I’ve lost all sense of myself, but worry still creeps up along my spine, making me shiver--unless it’s just the cold. I can’t be alone again, I won’t have it, so why did I leave? What was I looking for?
My mind spins in cycles, I know I’m sitting for a reason, my eyes are closed on purpose, either for peace or concealment, from what? I know I remembered earlier, so why can’t I remember now?
The cold’s really getting to me, the slow tears seeping out of my eyes have frozen, and I don’t think I could open them if I wanted to. I’m not afraid, just tired, and a little hopeless--the cold doesn’t hurt anymore, just feels like a perpetual, crushing silence. As if I’m ten feet underwater waiting for my ears to pop, for the lack of air to get to me so I finally have to let go and take a breath.
But then I’ll drown, won’t I?
It’s a soft voice that shakes me--it’s kind, unsettlingly so. I feel him sit next to me, and it’s too cold to feel our arms brush, but I know they do anyway.
I smile. “Jack.”
“Why did you leave?” He asks.
I sigh. “Don’t remember. Too cold.” I pause. “I think I was thirsty.” So that’s why.
“There’s water in the car, you know. Or snow on the ground”
“I know.” I want to tell him the car was locked, that the snow held what was left of my tears and his footprints and all the unfamiliarity and aloneness in the world, but I can’t find the words, so I just say “sorry.”
“Don’t be.” He sighs, and I hear the smile in his voice when he asks, “why’re you sitting?”
“Was tired.” I say.
We sit in silence for a bit, and it’s peaceful, forgiving. I don’t feel safe, don’t know if I ever will again, but for a while, the world is still, and that’s enough. This can’t be forever, I’m reminded, as I hear him shift positions, crunching the snow as he does. I inhale deeply, but my lungs can’t get enough of the bitingly cold air, so I stop trying. My breath becomes shallow and all too quick.
“You okay?” He asks.
“You know,” Jack starts, and his voice has gained a playful tone I didn’t think I’d ever hear. “You haven’t even told me your name.”
“Don’t remember,” I mumble. I concentrate. “Think it started with a J though.”
Jack laughs. “Like mine?”
“I’ll just call you J then,” he says. “If that’s fine.”
I hum in approval at the tiny piece of my identity I’ve regained. It feels nice, it feels like the rest is possible, like I’m one step closer to opening my eyes.
“Why are your eyes closed?”
“It’s the ice.” I explain. “Locked them shut.”
“I don’t believe you.”
I nod. “Okay.”
It’s silent again, but long gone is the peaceful stillness I’d so coveted, replaced by an awkward closure I can’t savour. I sigh. “I’m scared.”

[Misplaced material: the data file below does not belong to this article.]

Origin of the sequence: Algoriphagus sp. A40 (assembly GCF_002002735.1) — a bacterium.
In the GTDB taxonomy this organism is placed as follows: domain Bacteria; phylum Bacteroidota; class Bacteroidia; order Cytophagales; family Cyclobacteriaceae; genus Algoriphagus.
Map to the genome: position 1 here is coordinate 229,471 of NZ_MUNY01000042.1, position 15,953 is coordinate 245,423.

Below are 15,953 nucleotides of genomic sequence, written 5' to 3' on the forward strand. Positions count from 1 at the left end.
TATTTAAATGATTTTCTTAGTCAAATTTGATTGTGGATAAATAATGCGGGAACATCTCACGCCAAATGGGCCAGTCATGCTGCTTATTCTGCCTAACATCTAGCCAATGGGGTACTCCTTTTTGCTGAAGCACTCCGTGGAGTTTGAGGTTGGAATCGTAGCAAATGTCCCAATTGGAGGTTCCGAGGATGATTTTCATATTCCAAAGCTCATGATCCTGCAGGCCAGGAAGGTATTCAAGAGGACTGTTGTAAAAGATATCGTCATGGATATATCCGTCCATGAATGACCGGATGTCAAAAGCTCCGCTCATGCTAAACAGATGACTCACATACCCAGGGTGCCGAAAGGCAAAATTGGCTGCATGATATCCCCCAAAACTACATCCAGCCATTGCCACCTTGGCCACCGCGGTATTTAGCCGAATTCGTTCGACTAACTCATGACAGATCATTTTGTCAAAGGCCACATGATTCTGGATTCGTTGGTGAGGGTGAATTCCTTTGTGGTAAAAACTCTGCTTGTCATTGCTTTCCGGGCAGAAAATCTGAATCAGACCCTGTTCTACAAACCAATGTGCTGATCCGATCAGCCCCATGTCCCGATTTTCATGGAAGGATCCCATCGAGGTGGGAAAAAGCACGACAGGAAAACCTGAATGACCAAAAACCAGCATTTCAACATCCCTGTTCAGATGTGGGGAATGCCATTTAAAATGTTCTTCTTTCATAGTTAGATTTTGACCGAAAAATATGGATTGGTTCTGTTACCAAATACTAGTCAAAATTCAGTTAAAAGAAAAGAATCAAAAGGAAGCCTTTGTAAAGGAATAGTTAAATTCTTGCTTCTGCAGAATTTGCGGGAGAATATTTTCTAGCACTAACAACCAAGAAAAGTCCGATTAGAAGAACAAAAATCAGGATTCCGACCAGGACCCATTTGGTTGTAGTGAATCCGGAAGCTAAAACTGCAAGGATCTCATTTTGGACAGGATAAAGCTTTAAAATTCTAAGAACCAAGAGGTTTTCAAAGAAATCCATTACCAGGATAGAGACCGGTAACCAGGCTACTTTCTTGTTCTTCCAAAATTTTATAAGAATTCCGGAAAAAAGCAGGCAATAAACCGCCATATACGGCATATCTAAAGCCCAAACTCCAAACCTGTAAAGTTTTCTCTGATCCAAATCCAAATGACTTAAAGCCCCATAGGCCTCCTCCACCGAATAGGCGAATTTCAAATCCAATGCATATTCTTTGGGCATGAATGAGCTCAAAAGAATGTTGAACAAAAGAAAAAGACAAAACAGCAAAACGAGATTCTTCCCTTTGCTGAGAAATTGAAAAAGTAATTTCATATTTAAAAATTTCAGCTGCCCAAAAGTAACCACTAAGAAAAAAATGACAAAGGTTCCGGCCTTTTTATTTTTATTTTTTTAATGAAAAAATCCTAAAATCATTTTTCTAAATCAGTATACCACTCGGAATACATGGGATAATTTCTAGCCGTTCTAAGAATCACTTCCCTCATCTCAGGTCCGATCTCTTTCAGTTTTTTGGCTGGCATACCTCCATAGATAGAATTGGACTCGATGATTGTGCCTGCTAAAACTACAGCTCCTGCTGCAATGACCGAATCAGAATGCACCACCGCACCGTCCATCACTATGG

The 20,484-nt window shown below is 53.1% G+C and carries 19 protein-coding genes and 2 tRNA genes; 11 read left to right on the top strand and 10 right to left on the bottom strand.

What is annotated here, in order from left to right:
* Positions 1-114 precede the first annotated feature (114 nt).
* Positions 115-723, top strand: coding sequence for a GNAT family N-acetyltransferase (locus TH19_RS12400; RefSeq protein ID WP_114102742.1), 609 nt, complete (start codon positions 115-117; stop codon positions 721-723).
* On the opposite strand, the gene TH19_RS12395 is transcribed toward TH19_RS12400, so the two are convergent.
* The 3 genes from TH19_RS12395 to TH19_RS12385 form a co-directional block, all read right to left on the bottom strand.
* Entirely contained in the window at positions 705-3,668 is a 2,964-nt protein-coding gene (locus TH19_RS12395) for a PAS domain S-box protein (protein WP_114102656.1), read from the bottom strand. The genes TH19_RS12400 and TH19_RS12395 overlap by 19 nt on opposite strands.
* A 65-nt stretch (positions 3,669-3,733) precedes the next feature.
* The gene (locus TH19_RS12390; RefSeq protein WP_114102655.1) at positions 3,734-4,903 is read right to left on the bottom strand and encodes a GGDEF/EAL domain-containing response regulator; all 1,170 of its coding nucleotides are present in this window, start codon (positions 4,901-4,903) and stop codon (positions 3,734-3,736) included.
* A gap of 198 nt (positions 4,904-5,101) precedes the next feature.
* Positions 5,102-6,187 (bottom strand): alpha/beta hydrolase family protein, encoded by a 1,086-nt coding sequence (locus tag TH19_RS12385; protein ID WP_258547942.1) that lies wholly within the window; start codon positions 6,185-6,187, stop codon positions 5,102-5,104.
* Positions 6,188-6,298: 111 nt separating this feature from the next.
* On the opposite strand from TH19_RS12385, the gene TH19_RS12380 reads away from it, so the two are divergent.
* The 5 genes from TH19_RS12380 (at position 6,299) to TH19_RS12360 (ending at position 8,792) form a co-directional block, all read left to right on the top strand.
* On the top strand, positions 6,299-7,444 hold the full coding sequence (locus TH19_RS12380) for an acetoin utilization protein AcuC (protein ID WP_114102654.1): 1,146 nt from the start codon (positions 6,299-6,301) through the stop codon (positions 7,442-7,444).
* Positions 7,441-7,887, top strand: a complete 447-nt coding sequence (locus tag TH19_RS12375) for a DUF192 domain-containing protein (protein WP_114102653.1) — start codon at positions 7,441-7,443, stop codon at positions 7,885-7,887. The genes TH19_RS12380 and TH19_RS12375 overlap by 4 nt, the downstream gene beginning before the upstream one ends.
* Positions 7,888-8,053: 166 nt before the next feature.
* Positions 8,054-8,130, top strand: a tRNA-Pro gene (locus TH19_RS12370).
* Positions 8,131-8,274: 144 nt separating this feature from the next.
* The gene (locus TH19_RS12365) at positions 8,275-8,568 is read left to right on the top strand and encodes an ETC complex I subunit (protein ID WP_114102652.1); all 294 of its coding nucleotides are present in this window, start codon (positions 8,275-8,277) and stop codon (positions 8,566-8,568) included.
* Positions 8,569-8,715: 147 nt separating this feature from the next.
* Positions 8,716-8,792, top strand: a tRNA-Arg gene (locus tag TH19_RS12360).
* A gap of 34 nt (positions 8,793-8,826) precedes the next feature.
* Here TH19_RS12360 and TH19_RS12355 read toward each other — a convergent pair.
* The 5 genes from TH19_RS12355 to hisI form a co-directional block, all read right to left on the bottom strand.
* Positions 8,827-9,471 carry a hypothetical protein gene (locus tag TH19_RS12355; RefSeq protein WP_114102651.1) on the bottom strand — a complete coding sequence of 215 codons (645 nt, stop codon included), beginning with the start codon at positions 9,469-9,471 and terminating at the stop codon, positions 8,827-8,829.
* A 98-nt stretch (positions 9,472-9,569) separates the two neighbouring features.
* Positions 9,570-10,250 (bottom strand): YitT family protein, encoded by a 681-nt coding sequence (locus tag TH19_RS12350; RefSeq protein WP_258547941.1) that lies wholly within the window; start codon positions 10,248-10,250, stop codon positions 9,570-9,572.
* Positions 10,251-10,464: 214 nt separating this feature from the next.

“Of looking.” I gesture in the general direction of the frozen-over pond, let my arm drop back to my side. Jack hums thoughtfully.
“I can’t remember.”
He doesn’t ask what, or why, instead says, “you have to do it.”
I feel my brow furrow, thawing my frozen face. “Why?”
“Because otherwise, you won’t be able to leave.”
The breath I’ve been holding in finally leaves me, my ears pop, I take the breath that drowns me.
But I’m fine. The air in my lungs burns, but I’m still here, still alive.
“What if I don’t want to leave?” I whisper. Jack doesn’t answer--doesn’t have to.
“I'll break the ice for you,” he says instead, taking my hand in his own--or so I assume, by the sudden warmth I feel melting the frozen and hardened lines of my palm. I say nothing, but feel him let go, hide my yearning for the all too brief warmth.
“I’m leaning over the pond.” He tells me. “Gonna split the ice now.”
It’s the loudest sound I’ve heard in weeks, he could have shattered the entire world for all I know.
But I can’t say--my eyes are still closed. I do feel it though, the pain coursing through my hand at the thought of his splintering the ice, can almost picture the redness and aching knuckles.
“I’m sorry.” I whisper.
“You won’t be if you look.”
And now I know I have to. It’s the standing at the edge of a precipice with nothing to hold you back, no one behind you to keep you from falling. It’s the second before you dive into a pool, the adrenaline of knowing you’re going through with it and nothing, not even yourself, can change it. It’s the believing in something so ridiculous that it couldn’t possibly be true, but the thrill of that possibility is more than enough to keep you going: the perpetually exhilarating feeling of almost-there-maybe.
And as I feel the muscles twitch in my eyes, I’m reminded of the feeling of falling right before you finally sleep, when you’re lying on solid ground but the entire world somehow disintegrates below you and lets you go.
I open my eyes.
It’s sunrise, and the rays of light reflecting off the snow-coated ground nearly blind me, but it’s beautiful and daunting and so real. The tears I was holding back melt and fall, crystallizing on the ground into something not ugly, brimming with memories of hurt, but new, and shiny, they hold all the vivifying colors of sunrise.
I want to look at Jack, but I know I’ll see him in the reflection, would rather see him beside me than alone, dark hair a stark contrast against the pale snow. I slowly lean forwards, I can see the dark ripples of the water shrouding a face, but my vision is still spotty from the sun and there’s too many colors dancing across my eyes. I want to close them again but I know I can’t, know it’ll be the end if I do.
I breathe, my pulse a deafening beat in my own head, heart ready to fly out of my chest, as I lean even further, searching for the two figures, side by side, one an empty pool of firestarter and the other a match box with no spark.
But when my eyes adjust and I can finally look down to the glistening empty below me, all I see, staring back at me, is a solitary boy with dark hair and piercing eyes and frozen tears stuck to his face, and we smile at each other.
“Hey Jack,” we whisper.